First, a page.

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Five White Blood Cells Types and Their Functions

There are two different kinds of white blood cells and each looks different from
one another under the microscope. These include granulocytes and

Granulocytes have visible granules or grains inside the cells that have
different cell functions. Types of granulocytes include basophils,
neutrophils, and eosinophils.
Agranulocytes are free of visible grains under the microscope and
include lymphocytes and monocytes.

Together, they coordinate with one another to fight off things like cancer,
cellular damage, and infectious diseases. Below, detailed information about
each type will be discussed.

1. Neutrophils
Neutrophils are the most common type of white blood cell in the body with
levels of between 2000 to 7500 cells per mm3 in the bloodstream. Neutrophils
are medium-sized white blood cells with irregular nuclei and many granules
that perform various functions within the cell.

Function: Neutrophils function by attaching to the walls of the blood vessels,

blocking the passageway of germs that try to gain access to the blood through
a cut or infectious area. Neutrophils are the first cells to reach an area where a
breach in the body has been made. They kill germs by means of a process
known as phagocytosis or cell-eating. Besides eating bacteria one-by-one,
they also release a burst of super oxides that have the ability to kill many
bacteria at the same time.
2. Lymphocytes
Lymphocytes are small, round cells that have a large nucleus within a small
amount of cytoplasm. They have an important function in the immune system,
being major players in the humoral immune system, which is the part of the
immune system that relates to antibody production. Lymphocytes tend to take
up residence in lymphatic tissues, including the spleen, tonsils, and lymph
nodes. There are about 1300 to 4000 lymphocytes per mm3 of blood.

Function: B lymphocytes make antibodies, which is one of the final steps in

disease resistance. When B lymphocytes make antibodies, they prime
pathogens for destruction and then make memory cells ready that can go into
action at any time, remembering a previous infection with a specific pathogen.
T lymphocytes are another type of lymphocyte, differentiated in the thymus
and important in cell-mediated immunity.

3. Monocytes
Monocytes are the largest of the types of white blood cells. There are only
about 200-800 monocytes per mm3 of blood. Monocytes are agranulocytes,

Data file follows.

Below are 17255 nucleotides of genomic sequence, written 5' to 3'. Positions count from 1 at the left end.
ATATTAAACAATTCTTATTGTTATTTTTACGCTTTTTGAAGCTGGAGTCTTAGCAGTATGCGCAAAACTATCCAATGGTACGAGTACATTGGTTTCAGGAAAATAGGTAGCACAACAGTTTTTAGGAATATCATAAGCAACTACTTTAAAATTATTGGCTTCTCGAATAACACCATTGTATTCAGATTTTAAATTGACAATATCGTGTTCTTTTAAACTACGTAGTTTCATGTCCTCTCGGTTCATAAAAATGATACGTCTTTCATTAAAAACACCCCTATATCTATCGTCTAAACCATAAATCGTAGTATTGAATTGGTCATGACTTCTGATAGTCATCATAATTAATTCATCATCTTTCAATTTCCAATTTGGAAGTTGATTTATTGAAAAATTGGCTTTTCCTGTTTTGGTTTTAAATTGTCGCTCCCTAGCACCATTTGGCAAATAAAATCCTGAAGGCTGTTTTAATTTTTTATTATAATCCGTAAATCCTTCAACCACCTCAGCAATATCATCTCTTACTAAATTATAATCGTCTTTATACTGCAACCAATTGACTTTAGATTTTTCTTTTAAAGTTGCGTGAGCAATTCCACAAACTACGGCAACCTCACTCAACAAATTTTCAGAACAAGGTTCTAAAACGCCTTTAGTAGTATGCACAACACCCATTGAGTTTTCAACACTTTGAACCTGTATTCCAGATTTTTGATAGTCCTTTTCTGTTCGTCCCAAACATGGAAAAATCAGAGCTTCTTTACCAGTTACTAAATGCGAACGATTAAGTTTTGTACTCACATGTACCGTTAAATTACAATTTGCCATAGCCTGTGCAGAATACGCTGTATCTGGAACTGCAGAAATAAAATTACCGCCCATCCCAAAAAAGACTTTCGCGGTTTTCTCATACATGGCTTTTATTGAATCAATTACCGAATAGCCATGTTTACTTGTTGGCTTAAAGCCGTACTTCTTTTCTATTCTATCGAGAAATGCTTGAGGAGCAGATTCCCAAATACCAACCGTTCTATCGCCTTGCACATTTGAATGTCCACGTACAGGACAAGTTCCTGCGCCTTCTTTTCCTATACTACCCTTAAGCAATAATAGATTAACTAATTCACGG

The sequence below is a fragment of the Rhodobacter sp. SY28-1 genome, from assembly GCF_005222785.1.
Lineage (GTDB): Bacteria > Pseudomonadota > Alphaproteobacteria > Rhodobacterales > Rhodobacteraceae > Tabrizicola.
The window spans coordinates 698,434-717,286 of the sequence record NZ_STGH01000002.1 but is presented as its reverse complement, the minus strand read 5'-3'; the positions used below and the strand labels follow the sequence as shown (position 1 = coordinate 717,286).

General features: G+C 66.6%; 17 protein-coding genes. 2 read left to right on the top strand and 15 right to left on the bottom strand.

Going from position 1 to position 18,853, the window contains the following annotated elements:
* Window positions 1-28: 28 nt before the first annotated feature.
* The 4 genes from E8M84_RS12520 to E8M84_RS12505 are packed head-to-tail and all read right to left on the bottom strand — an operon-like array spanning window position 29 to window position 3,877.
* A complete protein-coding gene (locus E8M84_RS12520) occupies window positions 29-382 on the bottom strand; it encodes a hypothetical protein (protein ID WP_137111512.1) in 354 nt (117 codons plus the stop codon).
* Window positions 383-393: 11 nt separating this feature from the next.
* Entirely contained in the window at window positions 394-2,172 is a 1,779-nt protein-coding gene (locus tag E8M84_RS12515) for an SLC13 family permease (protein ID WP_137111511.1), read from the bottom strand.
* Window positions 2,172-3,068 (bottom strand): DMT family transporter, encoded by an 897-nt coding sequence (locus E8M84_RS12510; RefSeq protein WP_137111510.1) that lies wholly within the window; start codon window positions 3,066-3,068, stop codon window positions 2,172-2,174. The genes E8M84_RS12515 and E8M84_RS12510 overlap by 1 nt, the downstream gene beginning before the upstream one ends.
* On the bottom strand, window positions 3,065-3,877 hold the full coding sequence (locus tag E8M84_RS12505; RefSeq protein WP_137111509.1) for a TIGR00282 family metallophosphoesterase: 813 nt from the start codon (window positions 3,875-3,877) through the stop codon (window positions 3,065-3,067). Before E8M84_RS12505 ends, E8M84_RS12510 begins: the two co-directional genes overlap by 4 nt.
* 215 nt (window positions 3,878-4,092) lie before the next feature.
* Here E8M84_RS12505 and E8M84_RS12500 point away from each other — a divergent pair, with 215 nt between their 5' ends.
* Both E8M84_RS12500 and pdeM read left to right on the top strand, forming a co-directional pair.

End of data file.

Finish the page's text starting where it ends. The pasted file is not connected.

meaning they have few granules in the cytoplasm when seen under the
microscope. Monocytes turn into macrophages when they exit the

Function: As macrophages, monocytes do the job of phagocytosis (cell-

eating) of any type of dead cell in the body, whether it is a somatic cell or a
dead neutrophil. Because of their large size, they have the ability to digest
large foreign particles in a wound unlike other kinds of white blood cells.

4. Eosinophils
There arent that many eosinophils in the bloodstreamonly about 40-400
cells per mm3 of blood. They have large granules that help in cellular
functions. Eosinophils are especially important when it comes to allergies and
worm infestations.

Function: Eosinophils work by releasing toxins from their granules to kill

pathogens. The main pathogens eosinophils act against are parasites and
worms. High eosinophil counts are associated with allergic reactions.
5. Basophils
Basophils are the least frequent type of white blood cell, with only 0-100 cells
per mm3 of blood. Basophils have large granules that perform functions that
are not well known. They are very colorful when stained and looked at under
the microscope, making them easy to identify.

Function: Basophils have the ability to secrete anticoagulants and antibodies

that have function against hypersensitivity reactions in the bloodstream. They
act immediately as part of the immune systems action against foreign invaders.
Basophils contain histamine, which dilates the vessels to bring more immune
cells to the area of injury.

Leukopoiesis, the process of making leukocytes, is stimulated by various
colonystimulating factors (CSFs), which are hormones produced by mature
white blood cells. The development of each kind of white blood cell begins with
the division of the hemopoietic stem cells into one of the following blast cells:

Myeloblasts divide to form eosinophilic, neutrophilic, or basophilic

myelocytes, which lead to the development of the three kinds of